Troubled BlackBerry maker Research In Motion faced shareholders at its annual meeting today, where it voted to keep its existing board of directors. But the company also confirmed that it's using a professional search firm to help it find more-qualified board members.
RIM Chairwoman Barbara Stymiest answered a question from RIM shareholder Vic Alboini, CEO of Jaguar Financial, asking whether RIM has hired a search firm to help it find better-qualified board members. Stymiest confirmed that the company is conducting a search.
RIM shareholders approved the 10 members of the board who were currently standing for re-election. But shareholders "withheld" more than 20 percent of the votes on 5 out of 10 directors.
Alboini noted during the meeting that the withheld votes indicated shareholders are not satisfied with the current board.
"Clearly, this is not an overwhelming approval for each of the directors," he said.
Indeed, another shareholder commented during the question and answer period that he was "extremely irritated" with the long-term shareholders on the board that allowed the company to fall into the trouble in which it finds itself now.
Stymiest attempted to assure shareholders that RIM is trying to recruit more directors for the company's board.
"We understand the gaps that the board has," she said.
RIM has been struggling for several quarters now to keep up with competitors Apple and Google, especially in key markets such as North America and Europe. Last month, RIM reported that it lost $518 million during the quarter. And quarterly sales plummeted 33 percent year over year to $2.8 billion. Shipments of its BlackBerry smartphones also fell 41 percent compared with a year ago. The company announced it was laying off 5,000 employees.
Much of RIM's decline can be attributed to missteps and misfires in the launch of its products. The company has not had a hit device in years. And its new BlackBerry 10 software has been slow to ship. In fact, the company announced on its most recent earnings call that the BlackBerry 10 software would be delayed until the first quarter of 2013.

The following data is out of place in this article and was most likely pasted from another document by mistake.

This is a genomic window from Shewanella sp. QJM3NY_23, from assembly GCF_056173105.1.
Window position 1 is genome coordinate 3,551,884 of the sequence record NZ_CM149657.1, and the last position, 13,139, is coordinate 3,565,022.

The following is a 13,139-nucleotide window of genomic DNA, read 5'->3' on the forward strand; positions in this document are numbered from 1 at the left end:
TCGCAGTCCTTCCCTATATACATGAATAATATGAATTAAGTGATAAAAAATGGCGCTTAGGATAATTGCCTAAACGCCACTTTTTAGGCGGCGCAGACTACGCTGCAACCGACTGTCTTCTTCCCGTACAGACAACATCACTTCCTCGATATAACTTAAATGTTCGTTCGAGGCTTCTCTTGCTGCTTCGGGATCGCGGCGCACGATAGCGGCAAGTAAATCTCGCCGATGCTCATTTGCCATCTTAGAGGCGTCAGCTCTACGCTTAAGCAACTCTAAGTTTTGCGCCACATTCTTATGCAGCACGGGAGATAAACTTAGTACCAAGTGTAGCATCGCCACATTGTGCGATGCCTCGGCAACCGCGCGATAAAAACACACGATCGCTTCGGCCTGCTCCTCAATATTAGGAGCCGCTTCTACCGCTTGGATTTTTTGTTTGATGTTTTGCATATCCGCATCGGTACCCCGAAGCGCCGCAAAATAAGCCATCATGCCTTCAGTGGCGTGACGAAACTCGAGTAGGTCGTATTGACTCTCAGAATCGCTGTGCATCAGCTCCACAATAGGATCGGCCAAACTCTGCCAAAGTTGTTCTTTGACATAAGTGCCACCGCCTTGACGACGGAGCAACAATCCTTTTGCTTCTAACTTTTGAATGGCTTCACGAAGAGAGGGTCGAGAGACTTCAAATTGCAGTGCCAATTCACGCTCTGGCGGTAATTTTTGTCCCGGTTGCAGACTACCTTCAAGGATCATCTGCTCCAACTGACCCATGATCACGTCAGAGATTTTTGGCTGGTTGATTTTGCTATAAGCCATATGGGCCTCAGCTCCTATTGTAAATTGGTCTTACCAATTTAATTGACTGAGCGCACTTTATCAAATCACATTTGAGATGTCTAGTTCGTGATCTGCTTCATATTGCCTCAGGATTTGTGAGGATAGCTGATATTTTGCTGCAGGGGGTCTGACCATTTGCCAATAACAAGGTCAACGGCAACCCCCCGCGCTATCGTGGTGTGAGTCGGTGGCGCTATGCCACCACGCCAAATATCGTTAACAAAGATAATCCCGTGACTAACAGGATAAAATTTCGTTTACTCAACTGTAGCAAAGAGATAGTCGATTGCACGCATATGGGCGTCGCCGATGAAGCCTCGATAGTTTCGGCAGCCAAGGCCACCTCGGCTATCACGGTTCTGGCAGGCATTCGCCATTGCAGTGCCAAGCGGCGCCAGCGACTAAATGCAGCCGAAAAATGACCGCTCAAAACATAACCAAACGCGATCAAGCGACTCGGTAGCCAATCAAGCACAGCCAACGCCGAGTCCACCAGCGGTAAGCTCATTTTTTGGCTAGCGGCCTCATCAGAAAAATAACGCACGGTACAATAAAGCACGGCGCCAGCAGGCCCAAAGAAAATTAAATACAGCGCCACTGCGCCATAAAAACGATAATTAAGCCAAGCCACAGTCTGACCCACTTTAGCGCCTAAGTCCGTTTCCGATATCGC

CEO Thorsten Heins tried to assure shareholders during the meeting that BlackBerry 10 is the company's "No. 1 priority." And he said RIM is "working around the clock" to ensure that it gets the software right. He said that even though he had hoped to get products out earlier, the company's carrier partners had actually said they preferred a first quarter 2013 ship date for BlackBerry 10 devices to ensure their 4G LTE networks are more fully deployed.
Heins provided few details about the upcoming devices that the company hasn't already stated publicly. But he did say RIM will initially focus on delivering a high-end, full-touch-screen device for BlackBerry 10. But he added that a BlackBerry 10 device with a QWERTY keypad will be launched in "close proximity" after the touch screen device is brought to market.
"BlackBerry already owns the QWERTY experience," Heins said. "But we need more work on the full touch-screen experience. That's why we are addressing the touch-screen experience first."
Additionally, Heins said RIM will continue to push its entry-level BlackBerry 7 devices, such as the BlackBerry Curve, to fill out its low-end and midrange offerings. The BlackBerry 7 will continue to be used in these lower-end devices until BlackBerry 10 software can be expanded to the entire BlackBerry portfolio, he said.
Additionally, Heins said RIM will continue to cut costs and "streamline" its production to be more efficient. He said the company is in the process of reducing the number of devices it makes as well as the number of manufacturing plants used to make its BlackBerry products.
Heins also said RIM is looking into licensing some of its technology to other companies. For example, he said that its BlackBerry 10 operating system and the BlackBerry Messenger instant messaging technology could be licensed to third parties. He said other markets, such as the auto industry, offer good opportunities for licensing RIM technology.
Heins said there is still much work ahead for the company as it tries to turn around its situation.
"I can assure you that I am not satisfied with the performance of the company over the last year," he said. "And since I took over the role as CEO, I've been working intently to understand the challenges that must be overcome and set a path for the future."
The question now is whether RIM has enough time to overcome those challenges. There has been talk of the company being sold. But neither shareholders nor executives at the meeting brought up the issue. Heins said RIM has plenty of cash to weather the storm. And though he expects the next few quarters to be difficult, he said he was confident that RIM will find its way back to strong growth.